Physiological reactions to reminders of the event

Avoidance symptoms
Phobias for people, places, activities, conversations, objects, and situations that may lead to disconcerting thoughts, feelings, or memories of the trauma
Efforts made to avoid anything that bring back distressing memories, feelings, or thoughts of the event
Inability to recall aspects of the trauma

Arousal symptoms:
Irritability
Angry outbursts without apparent provocation
Recklessness
Self-destructive behavior
Difficulty concentrating
Hyper-vigilance
Exaggerated startle response or panic
Sleep problems

Negative mood symptoms:
Negative beliefs about oneself, others, the future, or the world
Distorted thoughts about the trauma that lead to assigning blame for the event to themselves or another person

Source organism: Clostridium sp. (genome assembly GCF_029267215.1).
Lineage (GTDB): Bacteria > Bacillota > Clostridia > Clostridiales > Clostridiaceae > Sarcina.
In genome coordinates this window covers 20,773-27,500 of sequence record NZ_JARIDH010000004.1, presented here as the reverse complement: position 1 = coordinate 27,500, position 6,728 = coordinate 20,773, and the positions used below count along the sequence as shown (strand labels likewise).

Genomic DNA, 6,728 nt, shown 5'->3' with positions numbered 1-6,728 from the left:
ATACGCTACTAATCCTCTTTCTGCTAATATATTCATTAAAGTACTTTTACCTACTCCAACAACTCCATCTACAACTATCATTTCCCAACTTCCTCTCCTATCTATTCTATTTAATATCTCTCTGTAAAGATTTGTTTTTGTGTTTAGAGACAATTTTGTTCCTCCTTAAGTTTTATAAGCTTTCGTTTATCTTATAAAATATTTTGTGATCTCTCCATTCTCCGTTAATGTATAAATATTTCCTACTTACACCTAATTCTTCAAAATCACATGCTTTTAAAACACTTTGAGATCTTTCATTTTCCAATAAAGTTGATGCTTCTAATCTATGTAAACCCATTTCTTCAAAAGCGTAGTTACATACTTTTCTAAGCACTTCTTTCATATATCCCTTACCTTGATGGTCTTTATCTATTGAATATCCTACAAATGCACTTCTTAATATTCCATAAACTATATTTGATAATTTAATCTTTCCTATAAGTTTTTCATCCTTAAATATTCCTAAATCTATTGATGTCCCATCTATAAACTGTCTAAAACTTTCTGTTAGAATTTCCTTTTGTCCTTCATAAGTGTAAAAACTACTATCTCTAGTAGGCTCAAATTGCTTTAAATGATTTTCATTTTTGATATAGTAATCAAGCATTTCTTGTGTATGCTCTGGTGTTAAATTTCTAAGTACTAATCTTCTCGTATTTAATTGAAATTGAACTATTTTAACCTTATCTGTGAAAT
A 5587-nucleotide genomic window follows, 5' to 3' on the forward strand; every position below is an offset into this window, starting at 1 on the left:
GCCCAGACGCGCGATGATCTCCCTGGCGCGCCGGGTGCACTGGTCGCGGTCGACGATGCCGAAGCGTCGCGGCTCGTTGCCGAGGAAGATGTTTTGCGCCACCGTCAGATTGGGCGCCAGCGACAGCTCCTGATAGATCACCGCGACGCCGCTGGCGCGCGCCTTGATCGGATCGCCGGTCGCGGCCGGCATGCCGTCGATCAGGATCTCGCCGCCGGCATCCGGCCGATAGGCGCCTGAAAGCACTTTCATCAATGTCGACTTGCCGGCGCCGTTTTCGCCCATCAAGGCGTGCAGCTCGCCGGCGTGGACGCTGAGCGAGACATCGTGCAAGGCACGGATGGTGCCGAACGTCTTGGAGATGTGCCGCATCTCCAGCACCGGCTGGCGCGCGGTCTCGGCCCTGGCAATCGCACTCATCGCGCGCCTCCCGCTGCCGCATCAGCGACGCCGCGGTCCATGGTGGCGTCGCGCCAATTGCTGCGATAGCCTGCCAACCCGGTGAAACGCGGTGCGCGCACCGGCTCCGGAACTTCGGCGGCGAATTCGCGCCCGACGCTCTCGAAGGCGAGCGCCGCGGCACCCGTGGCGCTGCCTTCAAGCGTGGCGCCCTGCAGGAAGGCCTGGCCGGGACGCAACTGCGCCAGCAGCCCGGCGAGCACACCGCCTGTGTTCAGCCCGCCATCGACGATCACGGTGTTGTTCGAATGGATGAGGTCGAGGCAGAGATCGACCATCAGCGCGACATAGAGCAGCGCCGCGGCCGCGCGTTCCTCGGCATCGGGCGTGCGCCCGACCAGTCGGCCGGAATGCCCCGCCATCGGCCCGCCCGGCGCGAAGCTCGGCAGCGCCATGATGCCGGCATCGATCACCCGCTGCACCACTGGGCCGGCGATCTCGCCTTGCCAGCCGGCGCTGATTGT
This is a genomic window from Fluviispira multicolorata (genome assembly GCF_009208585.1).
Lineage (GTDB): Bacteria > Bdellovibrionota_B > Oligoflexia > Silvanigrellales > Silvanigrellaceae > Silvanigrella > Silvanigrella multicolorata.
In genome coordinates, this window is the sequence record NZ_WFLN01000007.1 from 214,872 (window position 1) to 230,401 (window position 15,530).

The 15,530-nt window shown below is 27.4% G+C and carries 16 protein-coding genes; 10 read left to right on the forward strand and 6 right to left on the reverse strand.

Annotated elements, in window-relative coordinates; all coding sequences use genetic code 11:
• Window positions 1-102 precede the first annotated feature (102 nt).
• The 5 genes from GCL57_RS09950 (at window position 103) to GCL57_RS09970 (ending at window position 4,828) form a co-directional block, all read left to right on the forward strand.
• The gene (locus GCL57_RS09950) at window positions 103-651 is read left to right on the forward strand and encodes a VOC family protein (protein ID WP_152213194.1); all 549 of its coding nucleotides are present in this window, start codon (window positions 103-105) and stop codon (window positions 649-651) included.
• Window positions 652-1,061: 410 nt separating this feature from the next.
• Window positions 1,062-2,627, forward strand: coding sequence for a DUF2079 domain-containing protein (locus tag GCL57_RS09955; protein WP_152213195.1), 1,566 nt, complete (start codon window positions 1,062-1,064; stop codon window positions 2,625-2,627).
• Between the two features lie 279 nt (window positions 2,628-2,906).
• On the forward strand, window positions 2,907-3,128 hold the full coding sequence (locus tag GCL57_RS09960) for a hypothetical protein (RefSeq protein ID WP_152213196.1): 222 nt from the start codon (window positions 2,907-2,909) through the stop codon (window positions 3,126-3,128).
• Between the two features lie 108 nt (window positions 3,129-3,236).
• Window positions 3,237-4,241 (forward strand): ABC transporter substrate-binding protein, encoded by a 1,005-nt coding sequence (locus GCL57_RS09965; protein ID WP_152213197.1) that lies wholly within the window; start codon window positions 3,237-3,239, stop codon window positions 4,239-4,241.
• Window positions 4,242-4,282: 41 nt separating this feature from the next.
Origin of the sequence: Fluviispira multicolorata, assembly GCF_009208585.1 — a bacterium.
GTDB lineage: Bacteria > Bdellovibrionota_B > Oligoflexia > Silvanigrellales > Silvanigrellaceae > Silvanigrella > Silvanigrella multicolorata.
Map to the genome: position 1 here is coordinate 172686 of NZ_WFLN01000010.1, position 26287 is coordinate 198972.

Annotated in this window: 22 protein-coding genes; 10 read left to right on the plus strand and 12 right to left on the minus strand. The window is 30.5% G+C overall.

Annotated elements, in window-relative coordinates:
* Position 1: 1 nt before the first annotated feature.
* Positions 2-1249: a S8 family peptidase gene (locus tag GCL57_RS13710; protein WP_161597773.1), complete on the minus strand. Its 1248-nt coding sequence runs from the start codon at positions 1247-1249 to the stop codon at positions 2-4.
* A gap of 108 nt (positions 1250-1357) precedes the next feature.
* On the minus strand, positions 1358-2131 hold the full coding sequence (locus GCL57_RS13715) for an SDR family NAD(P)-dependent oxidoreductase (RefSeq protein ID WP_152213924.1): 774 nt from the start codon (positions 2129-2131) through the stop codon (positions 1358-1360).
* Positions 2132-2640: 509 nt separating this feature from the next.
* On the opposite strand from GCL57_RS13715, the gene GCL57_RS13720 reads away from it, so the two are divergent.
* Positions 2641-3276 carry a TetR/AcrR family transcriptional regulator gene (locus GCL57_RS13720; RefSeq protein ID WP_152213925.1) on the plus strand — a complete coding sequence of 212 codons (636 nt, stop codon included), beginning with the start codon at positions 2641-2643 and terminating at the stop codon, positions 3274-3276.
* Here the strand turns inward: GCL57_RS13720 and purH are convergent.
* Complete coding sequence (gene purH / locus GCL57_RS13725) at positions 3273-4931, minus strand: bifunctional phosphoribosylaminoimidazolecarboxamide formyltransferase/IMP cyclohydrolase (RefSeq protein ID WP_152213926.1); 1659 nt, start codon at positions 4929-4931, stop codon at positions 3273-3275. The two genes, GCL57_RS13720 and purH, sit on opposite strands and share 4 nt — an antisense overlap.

Constant negative or irritable mood
Inability to feel pleasure
Feeling disconnected from others
Inability to feel positive emotions

What are the effects of PTSD?
The effects of PTSD influence every area of a person’s life. The longer that PTSD goes untreated, the more the problems escalate. This list shows the wide variety of difficulties related to PTSD (in addition to the specific symptoms elsewhere on our site):
Internal voices, command hallucinations
Eating disorders
Paranoia
Difficulty in regulating emotions
Inability to maintain stable relationships
Depression
Difficulty in feeling emotions
Guilt
Substance abuse
Social phobia
Difficulty in maintaining a job
Agoraphobia
Suicidal thoughts or actual suicide attempts

What co-occurring disorders often are diagnosed with PTSD?
As many as 80% of people with PTSD are also diagnosed with at least one other disorder. The most common are:
Major depression
Dysthymia
Bipolar disorders
Anxiety disorders
Adjustment disorders
Substance use disorders
Personality disorders

Many symptoms of these disorders are eliminated by processing trauma. Call us at 833-487-8437 to set up a phone consultation. We know we can help you.